// TODO: properly qualify the variants since they lack macro hygiene.
        Ok(ok) => return Ok(ok /* .into() */),
        Err(err) => err,

loop {
    let err = unwrap_err_else_ret_ok!( self.inner.close() );

I have really tried to use a short macro name, but for it to be a readable one, I find that those 5 words (or synonyms of them) ought to be in the macro name for its semantics to be clear to a reader. Combined with the fact I have not really encountered this pattern in the wild (except maybe with an explicit match when it was necessary), suggests that a sigil should not be used to replace a described-with-5-keywords macro.

hmm what about ||? then, as it's analogous to ||.

or just make && and || use Try. :v

You're looking for the interrobang, which is the '‽' symbol (unicode U+203D). Since it's a single character, a large amount of parsing-type questions go away. It also means that you don't have any issues with people accidentally deleting either '!' or '?', leaving behind something valid, or putting a space between the two, making things confusing (the Damerau-Levenshtein distance is greater when using ‽ instead of ? or !). Since rust assumes Unicode by default, the compiler should be able to parse it fairly easily, the only requirements are the normal ones when someone adds a brand-new operator to the language.

The two drawbacks:

  • As far as I know, ‽ is not mapped natively on any keyboard. Every single person out there is going to have to learn how to map keys to symbols in various operating systems. This will likely have to be made a part of the FAQ because it will be the second most common question asked about rust as soon as the symbol is added to the language.
  • The most common question will be 'what is that weird question mark/exclamation point symbol, and what does it mean in rust?!' There will have to be a FAQ on the landing page for the that explains it in the first 3 words because every forum on the planet is going to have people asking about it...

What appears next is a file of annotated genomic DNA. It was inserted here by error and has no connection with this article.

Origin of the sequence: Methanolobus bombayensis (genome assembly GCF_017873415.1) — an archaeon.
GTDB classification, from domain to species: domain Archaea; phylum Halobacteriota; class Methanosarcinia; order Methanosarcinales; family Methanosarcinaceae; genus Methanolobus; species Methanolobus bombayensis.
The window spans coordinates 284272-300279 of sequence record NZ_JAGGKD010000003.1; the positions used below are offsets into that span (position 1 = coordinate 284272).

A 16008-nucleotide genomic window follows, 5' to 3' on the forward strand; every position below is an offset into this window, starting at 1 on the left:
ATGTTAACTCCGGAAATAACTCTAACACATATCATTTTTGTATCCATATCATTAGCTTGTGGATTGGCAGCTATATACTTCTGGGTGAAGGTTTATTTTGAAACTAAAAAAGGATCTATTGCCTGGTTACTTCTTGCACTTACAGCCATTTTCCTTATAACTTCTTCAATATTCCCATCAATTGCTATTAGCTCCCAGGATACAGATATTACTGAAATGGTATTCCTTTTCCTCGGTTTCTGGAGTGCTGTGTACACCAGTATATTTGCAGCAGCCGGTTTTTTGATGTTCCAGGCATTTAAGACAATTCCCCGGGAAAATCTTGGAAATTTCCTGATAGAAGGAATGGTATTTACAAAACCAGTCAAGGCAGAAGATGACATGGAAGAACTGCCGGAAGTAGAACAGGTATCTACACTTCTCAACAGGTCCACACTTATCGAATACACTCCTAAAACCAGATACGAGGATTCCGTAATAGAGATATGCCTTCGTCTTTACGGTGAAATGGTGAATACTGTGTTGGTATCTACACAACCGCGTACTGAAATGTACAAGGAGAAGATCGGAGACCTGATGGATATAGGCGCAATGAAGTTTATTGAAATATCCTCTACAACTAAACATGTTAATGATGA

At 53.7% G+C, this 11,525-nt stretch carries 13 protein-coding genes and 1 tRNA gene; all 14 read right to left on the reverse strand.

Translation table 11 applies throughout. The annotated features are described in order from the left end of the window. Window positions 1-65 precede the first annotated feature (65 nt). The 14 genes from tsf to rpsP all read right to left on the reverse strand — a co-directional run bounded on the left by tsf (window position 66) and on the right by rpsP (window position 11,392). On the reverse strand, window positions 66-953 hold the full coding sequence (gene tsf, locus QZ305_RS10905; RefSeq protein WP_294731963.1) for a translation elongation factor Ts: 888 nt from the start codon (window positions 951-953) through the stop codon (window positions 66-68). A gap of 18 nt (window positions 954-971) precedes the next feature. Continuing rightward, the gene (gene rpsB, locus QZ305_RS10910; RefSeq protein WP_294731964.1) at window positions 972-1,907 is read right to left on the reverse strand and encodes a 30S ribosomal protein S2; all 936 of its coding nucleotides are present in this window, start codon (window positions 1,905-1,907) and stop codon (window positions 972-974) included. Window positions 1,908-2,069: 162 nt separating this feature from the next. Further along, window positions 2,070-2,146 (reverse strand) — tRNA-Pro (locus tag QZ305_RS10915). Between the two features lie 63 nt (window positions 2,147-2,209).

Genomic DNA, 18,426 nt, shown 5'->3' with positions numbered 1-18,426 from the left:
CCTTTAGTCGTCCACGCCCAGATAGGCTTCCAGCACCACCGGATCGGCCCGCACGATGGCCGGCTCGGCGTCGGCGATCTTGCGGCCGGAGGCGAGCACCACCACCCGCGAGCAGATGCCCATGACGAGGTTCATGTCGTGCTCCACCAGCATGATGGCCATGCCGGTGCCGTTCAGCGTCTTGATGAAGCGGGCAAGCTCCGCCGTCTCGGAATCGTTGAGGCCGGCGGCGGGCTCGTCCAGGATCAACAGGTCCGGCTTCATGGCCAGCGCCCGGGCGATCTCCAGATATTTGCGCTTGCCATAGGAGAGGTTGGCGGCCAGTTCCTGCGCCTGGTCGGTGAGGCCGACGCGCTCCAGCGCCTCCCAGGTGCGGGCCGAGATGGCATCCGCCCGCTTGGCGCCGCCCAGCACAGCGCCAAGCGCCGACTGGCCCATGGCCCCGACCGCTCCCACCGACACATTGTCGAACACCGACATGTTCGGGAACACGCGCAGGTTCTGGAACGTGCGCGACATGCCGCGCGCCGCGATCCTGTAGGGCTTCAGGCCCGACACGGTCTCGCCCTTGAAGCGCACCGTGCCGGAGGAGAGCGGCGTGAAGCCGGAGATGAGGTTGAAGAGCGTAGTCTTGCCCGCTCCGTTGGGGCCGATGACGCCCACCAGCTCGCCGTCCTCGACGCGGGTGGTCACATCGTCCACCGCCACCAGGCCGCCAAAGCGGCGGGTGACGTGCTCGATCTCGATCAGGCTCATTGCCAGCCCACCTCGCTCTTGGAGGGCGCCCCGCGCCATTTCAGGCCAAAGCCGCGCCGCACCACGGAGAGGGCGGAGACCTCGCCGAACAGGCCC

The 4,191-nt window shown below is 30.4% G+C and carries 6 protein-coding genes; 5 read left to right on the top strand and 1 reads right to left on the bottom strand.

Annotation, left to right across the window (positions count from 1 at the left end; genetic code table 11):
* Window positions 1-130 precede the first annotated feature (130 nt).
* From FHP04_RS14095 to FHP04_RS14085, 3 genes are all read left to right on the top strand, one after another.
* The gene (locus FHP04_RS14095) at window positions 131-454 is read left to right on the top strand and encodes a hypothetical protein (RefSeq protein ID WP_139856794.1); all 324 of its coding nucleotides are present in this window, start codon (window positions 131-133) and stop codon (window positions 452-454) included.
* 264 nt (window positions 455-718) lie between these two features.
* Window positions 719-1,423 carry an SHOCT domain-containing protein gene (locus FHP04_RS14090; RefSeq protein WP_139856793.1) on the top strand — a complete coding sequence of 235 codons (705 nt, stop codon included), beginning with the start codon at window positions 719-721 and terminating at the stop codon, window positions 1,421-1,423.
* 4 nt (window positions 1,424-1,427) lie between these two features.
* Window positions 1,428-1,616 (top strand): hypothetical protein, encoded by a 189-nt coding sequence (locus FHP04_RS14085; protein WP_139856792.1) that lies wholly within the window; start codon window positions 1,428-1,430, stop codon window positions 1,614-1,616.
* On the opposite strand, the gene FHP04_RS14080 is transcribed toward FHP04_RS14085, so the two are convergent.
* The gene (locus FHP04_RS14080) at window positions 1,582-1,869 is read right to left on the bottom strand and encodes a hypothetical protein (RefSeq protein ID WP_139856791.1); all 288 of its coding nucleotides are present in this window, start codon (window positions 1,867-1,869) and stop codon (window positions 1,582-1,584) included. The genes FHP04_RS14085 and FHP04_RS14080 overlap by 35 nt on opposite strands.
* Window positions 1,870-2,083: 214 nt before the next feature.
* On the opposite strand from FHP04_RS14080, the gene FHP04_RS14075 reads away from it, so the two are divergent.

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it's still more that 24h until April 1st calm down.

but if I understood you correctly you are proposing a try_err macro?

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Actually, try trait v2 will allow you do define a method for something like this yourself (even in an external crate). You would need to write something like baz().prop_ok()? instead of baz()!? but that’s probably way more readable anyways. [“prop” is short for “propagate” in the method name I use here.]

I have a proof of concept implementation, allowing for

fn foo() -> Result<u32, bool> {

fn bar() -> Result<(), char> {

fn baz() -> Result<u32, char> {
    let x = foo().prop_ok()?;
    // x is bool, but no type annotation needed



ooh, try trait v2 looks very nice.

And to be fair I could definitely see a use for something like this. But I would prefer it as you wrote it not as a new sigil.

If you're talking about the interrobang, I'll admit it's unusual, but it wasn't meant as a joke. APL used mathematical symbols in the language directly, which lead to the use of specialized keyboards just for APL. Given that it is possible to remap keys on your keyboard, it would be entirely possible to map the interrobang to something that is easy to type, but not currently in use.

All that said, I do agree with both of you that it's not the best choice to use here. Even with remapping keys, it's still too hard to type.